list of CEO compensation in 19 developed countries and the results are of considerable interest to Canadians. It turns out that the ratio of our CEO's pay to that of the average worker is second highest of the group, behind only—no surprise—the U.S.A. The average Canadian CEO makes over two hundred times the pay of the average Canadian worker (the average American CEO makes 354 times as much). The average Canadian CEO pulls in $8,704,118 while the average worker makes $42,253. The CEO pay package includes salary, bonuses, stock awards and other perks.
In Norway, with workers making about the same as Canadians, the ratio is only 58 to one. In Germany, where workers also make about the same as Canadians, the ratio is 147 to one, high by European standards but substantially less than North America.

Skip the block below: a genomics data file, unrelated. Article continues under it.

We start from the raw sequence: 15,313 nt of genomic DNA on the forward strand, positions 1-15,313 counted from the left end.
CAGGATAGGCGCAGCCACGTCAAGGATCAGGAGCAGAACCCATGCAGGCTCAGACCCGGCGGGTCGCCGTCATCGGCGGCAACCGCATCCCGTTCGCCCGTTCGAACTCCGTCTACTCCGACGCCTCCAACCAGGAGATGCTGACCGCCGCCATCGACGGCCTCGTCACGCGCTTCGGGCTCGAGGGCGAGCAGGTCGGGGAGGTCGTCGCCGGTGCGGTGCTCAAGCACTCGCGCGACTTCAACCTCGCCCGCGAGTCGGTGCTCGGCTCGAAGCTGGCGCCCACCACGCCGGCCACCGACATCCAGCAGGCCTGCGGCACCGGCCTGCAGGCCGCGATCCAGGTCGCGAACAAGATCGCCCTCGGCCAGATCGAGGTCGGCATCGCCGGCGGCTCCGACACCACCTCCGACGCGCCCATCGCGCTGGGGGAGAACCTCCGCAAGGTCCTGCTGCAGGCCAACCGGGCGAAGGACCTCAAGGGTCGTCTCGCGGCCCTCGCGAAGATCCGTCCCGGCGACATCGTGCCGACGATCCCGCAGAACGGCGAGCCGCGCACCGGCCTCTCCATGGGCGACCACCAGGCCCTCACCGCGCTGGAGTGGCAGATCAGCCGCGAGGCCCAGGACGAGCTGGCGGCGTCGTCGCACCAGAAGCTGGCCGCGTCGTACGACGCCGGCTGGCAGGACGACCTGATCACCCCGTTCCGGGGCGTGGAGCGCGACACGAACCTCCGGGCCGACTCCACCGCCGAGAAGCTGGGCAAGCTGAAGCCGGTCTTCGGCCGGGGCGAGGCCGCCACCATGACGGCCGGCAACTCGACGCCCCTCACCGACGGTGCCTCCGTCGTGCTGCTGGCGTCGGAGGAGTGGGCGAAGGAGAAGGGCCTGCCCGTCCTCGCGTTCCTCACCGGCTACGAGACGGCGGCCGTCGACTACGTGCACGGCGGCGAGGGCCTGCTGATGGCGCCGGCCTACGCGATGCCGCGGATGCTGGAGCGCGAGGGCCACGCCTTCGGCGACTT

One wonders what we get for our money. Norway has a highly successful economy, yet they only need to pay their top execs a third of what ours get. Germany is arguably the most successful industrial nation in the world, its companies superbly managed, and their CEOs receive only two-thirds the compensation of our overpaid lot. The answer I suppose lies in our proximity to the U.S., the most inequitable country in the developed world, a very bad but highly influential example. In 1965 the ratio of CEO to average employee in the U.S. was only 20 to one. Are CEOs really seventeen times better than they were back then?
A large part of the reason the gap is tolerated is that people grossly underestimate what CEOs receive. For example, a recent study, How Much (More) Should CEOs Make? by Sorapop Kiatpongsan and Michael I. Norton showed that Americans believe the ratio is about 30 to one but should be only about seven to one when in fact it is 354 to one. This gross discrepancy between what people think is fair, what they believe executive compensation to be, and what it actually is, is universal. If people around the world ever discover the reality about what CEOs are making, we may see an equally universal demand for a maximum wage.